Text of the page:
May 21, 2019 12:49 pm
Updated: May 21, 2019 12:50 pm

Ottawa and New Brunswick to provide $2M in funding to combat whale entanglements

In this photo taken Thursday, Nov. 12, 2015, lines are seen inside one of crab fisherman Jim Anderson's crab pots in Half Moon Bay, Calif.

AP Photo/Eric Risberg
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Snow crab fishermen in northern New Brunswick are getting more than $2 million over three years to help test technologies aimed at reducing the risks of North Atlantic right whale entanglements in fishing gear.

The funding for the Acadian Crabbers Association comes through the $400-million Atlantic Fisheries Fund, which is jointly funded by Ottawa and the region’s provincial governments.

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READ MORE: Reduce number of lobstering gear to save right whales, says U.S. advisory team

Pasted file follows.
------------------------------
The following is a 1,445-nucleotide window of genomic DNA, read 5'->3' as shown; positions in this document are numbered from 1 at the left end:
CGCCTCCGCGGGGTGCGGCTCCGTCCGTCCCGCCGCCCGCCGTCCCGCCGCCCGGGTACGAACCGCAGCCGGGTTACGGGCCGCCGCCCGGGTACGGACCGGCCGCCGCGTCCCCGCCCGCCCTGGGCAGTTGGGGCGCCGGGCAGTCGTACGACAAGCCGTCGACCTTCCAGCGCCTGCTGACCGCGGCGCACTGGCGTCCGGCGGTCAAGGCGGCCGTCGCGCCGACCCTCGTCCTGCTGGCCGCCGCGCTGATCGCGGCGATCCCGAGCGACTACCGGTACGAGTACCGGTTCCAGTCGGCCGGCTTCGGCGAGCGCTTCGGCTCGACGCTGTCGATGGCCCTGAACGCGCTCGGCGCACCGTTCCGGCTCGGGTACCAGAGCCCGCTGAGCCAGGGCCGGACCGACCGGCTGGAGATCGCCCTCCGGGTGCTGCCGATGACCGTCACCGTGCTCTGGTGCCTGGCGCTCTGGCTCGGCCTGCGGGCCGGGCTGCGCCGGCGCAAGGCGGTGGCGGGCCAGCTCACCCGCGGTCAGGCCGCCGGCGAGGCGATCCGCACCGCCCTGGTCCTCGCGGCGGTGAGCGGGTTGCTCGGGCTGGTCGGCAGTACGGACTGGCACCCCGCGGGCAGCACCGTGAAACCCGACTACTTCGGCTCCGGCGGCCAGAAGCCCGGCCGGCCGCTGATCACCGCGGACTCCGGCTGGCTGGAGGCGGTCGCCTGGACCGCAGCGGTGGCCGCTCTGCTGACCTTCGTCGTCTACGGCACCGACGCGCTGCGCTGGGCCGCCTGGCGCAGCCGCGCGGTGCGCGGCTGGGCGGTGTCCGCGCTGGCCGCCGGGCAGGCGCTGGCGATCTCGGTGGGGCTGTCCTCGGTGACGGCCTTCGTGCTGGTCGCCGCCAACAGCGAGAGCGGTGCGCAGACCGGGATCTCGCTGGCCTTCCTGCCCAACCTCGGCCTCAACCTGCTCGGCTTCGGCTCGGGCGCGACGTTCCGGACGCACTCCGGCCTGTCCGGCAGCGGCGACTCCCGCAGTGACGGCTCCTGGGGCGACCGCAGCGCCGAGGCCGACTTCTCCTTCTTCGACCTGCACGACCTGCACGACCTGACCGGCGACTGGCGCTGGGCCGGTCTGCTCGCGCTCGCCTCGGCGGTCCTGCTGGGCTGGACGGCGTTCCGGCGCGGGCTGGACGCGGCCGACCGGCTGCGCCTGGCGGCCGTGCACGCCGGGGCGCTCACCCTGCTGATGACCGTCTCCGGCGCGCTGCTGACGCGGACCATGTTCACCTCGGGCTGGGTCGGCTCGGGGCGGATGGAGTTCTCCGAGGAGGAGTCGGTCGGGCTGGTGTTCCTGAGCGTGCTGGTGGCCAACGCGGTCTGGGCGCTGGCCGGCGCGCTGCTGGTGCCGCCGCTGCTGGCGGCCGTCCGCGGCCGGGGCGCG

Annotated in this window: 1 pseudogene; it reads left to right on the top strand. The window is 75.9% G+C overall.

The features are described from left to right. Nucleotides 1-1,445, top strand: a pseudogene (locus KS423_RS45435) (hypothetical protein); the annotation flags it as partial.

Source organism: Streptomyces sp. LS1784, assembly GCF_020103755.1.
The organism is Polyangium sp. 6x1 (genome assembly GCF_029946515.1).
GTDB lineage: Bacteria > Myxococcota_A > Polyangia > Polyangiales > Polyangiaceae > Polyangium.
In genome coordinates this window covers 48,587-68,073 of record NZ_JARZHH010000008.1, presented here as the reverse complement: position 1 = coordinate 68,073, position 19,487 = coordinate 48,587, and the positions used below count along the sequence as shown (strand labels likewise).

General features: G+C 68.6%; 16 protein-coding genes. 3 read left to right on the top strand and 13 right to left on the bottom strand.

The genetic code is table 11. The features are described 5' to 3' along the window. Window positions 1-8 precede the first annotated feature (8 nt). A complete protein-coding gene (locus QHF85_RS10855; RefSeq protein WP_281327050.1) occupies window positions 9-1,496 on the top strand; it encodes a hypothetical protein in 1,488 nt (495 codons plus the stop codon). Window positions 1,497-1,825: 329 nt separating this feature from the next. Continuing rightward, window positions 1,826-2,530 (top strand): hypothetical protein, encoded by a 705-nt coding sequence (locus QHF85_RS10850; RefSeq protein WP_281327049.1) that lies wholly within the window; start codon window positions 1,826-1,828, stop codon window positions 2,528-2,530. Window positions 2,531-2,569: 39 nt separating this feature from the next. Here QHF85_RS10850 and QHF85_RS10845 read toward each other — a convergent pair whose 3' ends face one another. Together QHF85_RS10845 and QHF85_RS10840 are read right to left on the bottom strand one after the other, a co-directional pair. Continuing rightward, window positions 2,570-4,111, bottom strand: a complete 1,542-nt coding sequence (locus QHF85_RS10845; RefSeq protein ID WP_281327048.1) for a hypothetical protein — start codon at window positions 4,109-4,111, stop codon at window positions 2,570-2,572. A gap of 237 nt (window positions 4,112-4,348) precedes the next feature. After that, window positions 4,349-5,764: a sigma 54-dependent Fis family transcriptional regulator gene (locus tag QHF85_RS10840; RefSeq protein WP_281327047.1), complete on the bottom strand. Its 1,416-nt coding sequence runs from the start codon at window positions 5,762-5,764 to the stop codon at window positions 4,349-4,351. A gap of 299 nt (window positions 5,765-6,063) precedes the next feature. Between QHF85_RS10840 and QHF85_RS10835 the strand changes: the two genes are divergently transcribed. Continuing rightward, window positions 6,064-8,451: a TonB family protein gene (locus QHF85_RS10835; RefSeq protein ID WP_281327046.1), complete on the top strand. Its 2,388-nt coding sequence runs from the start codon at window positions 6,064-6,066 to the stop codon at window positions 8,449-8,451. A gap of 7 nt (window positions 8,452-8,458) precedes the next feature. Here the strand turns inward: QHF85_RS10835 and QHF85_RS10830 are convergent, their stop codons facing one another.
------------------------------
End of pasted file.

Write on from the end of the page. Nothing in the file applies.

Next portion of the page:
The fishermen began testing ropeless trap systems last year.

The standard traps currently used by fishermen use a rope that’s suspended in the water column with a buoy at the top – gear that poses a potentially deadly hazard for whales that end up entangled.

Although no right whales died in Canadian waters in 2018, 12 were found dead in the Gulf of St. Lawrence in 2017.

WATCH: (Jan 23, 2018) Ottawa announces four new measures with the goal of protecting right whales

Necropsies on seven of those whales found that four died from trauma consistent with vessel collisions, while two deaths were the result of entanglement in fishing gear.

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